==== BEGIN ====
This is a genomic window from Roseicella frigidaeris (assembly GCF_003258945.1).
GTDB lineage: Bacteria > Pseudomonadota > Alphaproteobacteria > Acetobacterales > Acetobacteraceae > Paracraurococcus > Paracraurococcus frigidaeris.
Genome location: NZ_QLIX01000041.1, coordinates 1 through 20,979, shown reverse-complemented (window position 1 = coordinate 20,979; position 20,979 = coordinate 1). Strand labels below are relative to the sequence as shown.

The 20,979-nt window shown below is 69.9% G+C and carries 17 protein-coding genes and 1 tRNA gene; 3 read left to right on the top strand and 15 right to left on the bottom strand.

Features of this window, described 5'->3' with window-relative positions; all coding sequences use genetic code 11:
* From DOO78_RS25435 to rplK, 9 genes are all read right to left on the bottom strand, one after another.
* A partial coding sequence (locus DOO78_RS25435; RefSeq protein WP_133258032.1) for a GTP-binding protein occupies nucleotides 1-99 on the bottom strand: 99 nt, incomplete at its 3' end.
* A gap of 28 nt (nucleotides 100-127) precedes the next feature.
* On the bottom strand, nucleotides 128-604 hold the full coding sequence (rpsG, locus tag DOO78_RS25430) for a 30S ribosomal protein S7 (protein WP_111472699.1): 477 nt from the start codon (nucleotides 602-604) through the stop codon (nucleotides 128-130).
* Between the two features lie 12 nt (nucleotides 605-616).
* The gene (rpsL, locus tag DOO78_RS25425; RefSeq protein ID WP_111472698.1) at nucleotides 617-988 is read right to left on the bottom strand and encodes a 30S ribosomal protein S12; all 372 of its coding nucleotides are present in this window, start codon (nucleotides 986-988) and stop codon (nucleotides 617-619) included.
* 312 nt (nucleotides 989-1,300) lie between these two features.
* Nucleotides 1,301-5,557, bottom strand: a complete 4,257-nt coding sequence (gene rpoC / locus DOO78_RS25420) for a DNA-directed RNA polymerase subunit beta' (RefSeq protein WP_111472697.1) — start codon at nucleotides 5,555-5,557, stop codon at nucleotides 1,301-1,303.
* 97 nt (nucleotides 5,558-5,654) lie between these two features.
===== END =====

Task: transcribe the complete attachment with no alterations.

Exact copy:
This is a genomic window from Roseicella frigidaeris (assembly GCF_003258945.1).
GTDB lineage: Bacteria > Pseudomonadota > Alphaproteobacteria > Acetobacterales > Acetobacteraceae > Paracraurococcus > Paracraurococcus frigidaeris.
Genome location: NZ_QLIX01000041.1, coordinates 1 through 20,979, shown reverse-complemented (window position 1 = coordinate 20,979; position 20,979 = coordinate 1). Strand labels below are relative to the sequence as shown.

The 20,979-nt window shown below is 69.9% G+C and carries 17 protein-coding genes and 1 tRNA gene; 3 read left to right on the top strand and 15 right to left on the bottom strand.

Features of this window, described 5'->3' with window-relative positions; all coding sequences use genetic code 11:
* From DOO78_RS25435 to rplK, 9 genes are all read right to left on the bottom strand, one after another.
* A partial coding sequence (locus DOO78_RS25435; RefSeq protein WP_133258032.1) for a GTP-binding protein occupies nucleotides 1-99 on the bottom strand: 99 nt, incomplete at its 3' end.
* A gap of 28 nt (nucleotides 100-127) precedes the next feature.
* On the bottom strand, nucleotides 128-604 hold the full coding sequence (rpsG, locus tag DOO78_RS25430) for a 30S ribosomal protein S7 (protein WP_111472699.1): 477 nt from the start codon (nucleotides 602-604) through the stop codon (nucleotides 128-130).
* Between the two features lie 12 nt (nucleotides 605-616).
* The gene (rpsL, locus tag DOO78_RS25425; RefSeq protein ID WP_111472698.1) at nucleotides 617-988 is read right to left on the bottom strand and encodes a 30S ribosomal protein S12; all 372 of its coding nucleotides are present in this window, start codon (nucleotides 986-988) and stop codon (nucleotides 617-619) included.
* 312 nt (nucleotides 989-1,300) lie between these two features.
* Nucleotides 1,301-5,557, bottom strand: a complete 4,257-nt coding sequence (gene rpoC / locus DOO78_RS25420) for a DNA-directed RNA polymerase subunit beta' (RefSeq protein WP_111472697.1) — start codon at nucleotides 5,555-5,557, stop codon at nucleotides 1,301-1,303.
* 97 nt (nucleotides 5,558-5,654) lie between these two features.